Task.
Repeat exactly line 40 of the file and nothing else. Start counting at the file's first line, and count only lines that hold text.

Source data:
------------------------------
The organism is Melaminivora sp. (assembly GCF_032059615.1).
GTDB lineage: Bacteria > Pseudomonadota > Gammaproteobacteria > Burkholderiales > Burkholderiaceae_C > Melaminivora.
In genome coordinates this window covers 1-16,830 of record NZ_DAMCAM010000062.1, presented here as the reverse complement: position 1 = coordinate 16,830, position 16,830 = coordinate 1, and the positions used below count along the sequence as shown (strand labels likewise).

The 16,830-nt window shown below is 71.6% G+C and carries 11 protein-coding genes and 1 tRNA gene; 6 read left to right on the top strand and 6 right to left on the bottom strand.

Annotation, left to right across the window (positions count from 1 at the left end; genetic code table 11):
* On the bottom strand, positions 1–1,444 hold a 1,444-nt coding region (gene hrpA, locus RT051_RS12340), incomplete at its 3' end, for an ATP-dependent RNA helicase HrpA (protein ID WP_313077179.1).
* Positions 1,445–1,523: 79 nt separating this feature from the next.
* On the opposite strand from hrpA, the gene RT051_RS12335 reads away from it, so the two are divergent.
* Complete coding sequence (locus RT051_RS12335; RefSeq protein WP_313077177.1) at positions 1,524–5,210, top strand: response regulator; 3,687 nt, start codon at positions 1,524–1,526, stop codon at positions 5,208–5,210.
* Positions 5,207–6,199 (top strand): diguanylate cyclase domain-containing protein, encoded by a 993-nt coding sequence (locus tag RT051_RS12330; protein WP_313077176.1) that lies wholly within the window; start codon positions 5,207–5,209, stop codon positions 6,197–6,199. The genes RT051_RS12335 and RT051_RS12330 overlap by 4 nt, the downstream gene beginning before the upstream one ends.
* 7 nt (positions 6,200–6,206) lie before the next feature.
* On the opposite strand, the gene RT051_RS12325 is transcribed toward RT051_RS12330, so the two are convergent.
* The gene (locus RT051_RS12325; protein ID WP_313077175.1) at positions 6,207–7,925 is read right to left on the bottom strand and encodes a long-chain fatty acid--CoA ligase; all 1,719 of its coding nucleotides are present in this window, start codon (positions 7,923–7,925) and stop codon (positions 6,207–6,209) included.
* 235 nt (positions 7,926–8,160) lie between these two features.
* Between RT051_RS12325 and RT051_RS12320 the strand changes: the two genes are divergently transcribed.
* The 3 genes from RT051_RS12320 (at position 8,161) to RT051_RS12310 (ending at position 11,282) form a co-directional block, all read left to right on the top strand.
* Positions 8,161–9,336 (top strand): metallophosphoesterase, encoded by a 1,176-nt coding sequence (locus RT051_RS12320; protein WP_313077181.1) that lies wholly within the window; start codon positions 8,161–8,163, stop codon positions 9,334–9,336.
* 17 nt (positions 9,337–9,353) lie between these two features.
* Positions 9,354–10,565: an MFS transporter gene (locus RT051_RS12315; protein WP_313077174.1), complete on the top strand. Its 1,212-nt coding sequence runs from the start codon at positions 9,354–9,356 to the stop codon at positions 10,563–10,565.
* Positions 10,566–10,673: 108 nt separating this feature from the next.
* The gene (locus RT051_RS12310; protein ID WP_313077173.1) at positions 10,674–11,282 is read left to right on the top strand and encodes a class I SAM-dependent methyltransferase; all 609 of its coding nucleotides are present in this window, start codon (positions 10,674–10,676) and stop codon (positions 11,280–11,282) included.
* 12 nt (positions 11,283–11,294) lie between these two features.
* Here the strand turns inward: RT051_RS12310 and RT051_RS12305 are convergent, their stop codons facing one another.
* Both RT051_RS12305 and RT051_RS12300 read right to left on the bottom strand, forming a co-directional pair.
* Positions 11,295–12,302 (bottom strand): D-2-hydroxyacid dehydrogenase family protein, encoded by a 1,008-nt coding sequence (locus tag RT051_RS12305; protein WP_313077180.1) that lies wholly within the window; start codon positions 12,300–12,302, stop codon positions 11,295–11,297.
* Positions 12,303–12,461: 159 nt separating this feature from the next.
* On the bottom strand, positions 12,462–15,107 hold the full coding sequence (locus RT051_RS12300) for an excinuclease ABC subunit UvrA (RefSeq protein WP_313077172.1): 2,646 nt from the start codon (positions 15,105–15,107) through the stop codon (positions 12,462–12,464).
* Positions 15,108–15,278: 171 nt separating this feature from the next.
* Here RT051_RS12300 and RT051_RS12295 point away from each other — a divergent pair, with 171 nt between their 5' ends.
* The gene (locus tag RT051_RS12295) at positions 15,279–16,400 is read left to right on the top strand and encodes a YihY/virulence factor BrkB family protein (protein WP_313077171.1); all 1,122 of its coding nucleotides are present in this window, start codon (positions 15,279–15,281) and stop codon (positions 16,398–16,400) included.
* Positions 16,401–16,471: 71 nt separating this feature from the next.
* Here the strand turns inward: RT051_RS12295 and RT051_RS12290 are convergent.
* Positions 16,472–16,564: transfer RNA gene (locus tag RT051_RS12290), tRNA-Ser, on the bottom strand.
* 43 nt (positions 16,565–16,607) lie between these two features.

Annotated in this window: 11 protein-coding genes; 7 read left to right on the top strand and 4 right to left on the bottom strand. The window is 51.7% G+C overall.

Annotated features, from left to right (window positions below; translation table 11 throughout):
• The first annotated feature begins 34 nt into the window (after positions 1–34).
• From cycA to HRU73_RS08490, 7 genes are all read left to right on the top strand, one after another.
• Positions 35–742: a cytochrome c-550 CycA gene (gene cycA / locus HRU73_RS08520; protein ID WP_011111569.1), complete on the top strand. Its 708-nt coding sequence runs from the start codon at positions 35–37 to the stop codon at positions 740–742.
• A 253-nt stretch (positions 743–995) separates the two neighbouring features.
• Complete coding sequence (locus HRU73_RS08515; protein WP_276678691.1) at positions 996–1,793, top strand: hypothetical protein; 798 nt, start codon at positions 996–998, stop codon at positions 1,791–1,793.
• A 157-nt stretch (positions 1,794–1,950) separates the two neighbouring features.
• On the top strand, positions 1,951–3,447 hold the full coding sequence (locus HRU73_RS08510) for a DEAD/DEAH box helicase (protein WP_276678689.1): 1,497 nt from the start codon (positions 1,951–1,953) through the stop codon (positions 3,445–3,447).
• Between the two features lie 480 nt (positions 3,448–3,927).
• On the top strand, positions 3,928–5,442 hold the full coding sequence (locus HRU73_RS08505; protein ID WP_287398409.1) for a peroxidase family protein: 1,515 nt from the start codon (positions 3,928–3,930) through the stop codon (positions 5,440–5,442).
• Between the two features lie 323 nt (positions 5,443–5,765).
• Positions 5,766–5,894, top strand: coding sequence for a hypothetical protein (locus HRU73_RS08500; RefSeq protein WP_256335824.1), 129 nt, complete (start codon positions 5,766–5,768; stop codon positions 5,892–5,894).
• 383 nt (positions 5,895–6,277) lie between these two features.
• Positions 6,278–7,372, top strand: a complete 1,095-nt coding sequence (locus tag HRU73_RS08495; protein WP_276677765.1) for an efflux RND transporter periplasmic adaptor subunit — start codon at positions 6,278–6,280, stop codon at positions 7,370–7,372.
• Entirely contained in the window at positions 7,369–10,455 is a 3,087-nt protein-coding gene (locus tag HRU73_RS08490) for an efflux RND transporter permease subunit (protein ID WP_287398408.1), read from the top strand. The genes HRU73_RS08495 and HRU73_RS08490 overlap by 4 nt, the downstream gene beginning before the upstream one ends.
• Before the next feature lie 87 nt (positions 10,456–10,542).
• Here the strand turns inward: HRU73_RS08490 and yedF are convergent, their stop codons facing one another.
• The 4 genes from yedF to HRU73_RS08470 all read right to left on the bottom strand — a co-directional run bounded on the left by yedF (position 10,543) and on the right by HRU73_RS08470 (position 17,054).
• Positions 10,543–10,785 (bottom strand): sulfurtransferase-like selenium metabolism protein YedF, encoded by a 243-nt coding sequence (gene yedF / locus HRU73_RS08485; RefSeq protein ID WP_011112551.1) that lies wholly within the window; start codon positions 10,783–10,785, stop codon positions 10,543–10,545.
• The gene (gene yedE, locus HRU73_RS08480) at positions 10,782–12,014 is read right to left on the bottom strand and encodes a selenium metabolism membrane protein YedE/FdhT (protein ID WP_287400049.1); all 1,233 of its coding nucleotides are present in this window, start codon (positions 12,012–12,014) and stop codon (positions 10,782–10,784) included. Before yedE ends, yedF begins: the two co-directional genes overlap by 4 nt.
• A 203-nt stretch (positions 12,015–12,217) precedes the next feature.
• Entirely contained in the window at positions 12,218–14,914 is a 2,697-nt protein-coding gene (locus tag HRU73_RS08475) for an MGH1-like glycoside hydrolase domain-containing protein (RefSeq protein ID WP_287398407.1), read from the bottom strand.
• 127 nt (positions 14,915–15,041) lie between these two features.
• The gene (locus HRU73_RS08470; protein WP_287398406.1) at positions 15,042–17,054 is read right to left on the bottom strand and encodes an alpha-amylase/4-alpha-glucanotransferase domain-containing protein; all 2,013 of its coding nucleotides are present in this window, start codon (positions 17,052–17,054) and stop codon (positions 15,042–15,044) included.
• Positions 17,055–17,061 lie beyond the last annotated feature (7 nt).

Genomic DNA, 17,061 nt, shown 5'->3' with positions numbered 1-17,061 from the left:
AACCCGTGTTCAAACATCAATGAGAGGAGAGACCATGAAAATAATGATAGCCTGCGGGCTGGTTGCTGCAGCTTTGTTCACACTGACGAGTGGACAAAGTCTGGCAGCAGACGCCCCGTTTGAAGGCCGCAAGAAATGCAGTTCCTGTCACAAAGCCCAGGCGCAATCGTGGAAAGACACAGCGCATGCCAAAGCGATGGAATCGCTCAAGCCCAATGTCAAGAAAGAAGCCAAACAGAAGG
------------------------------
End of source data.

• A 253-nt stretch (positions 743–995) separates the two neighbouring features.